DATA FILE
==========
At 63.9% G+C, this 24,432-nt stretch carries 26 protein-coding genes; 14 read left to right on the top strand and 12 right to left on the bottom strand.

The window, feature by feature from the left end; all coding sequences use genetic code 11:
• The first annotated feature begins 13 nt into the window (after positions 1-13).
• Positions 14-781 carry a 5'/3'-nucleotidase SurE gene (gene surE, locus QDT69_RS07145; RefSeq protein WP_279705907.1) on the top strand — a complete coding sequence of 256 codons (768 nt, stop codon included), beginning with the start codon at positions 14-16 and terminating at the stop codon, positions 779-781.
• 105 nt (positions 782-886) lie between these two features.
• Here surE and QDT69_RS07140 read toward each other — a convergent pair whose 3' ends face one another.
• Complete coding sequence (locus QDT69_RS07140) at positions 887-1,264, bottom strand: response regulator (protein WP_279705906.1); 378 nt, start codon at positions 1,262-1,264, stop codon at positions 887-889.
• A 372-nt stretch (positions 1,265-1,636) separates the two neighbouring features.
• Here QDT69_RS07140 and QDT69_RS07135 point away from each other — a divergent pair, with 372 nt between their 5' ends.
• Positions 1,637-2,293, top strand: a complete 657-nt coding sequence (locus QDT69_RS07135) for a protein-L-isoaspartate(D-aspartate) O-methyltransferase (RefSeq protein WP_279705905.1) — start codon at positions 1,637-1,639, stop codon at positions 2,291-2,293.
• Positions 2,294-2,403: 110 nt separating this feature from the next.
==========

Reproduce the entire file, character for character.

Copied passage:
At 63.9% G+C, this 24,432-nt stretch carries 26 protein-coding genes; 14 read left to right on the top strand and 12 right to left on the bottom strand.

The window, feature by feature from the left end; all coding sequences use genetic code 11:
• The first annotated feature begins 13 nt into the window (after positions 1-13).
• Positions 14-781 carry a 5'/3'-nucleotidase SurE gene (gene surE, locus QDT69_RS07145; RefSeq protein WP_279705907.1) on the top strand — a complete coding sequence of 256 codons (768 nt, stop codon included), beginning with the start codon at positions 14-16 and terminating at the stop codon, positions 779-781.
• 105 nt (positions 782-886) lie between these two features.
• Here surE and QDT69_RS07140 read toward each other — a convergent pair whose 3' ends face one another.
• Complete coding sequence (locus QDT69_RS07140) at positions 887-1,264, bottom strand: response regulator (protein WP_279705906.1); 378 nt, start codon at positions 1,262-1,264, stop codon at positions 887-889.
• A 372-nt stretch (positions 1,265-1,636) separates the two neighbouring features.
• Here QDT69_RS07140 and QDT69_RS07135 point away from each other — a divergent pair, with 372 nt between their 5' ends.
• Positions 1,637-2,293, top strand: a complete 657-nt coding sequence (locus QDT69_RS07135) for a protein-L-isoaspartate(D-aspartate) O-methyltransferase (RefSeq protein WP_279705905.1) — start codon at positions 1,637-1,639, stop codon at positions 2,291-2,293.
• Positions 2,294-2,403: 110 nt separating this feature from the next.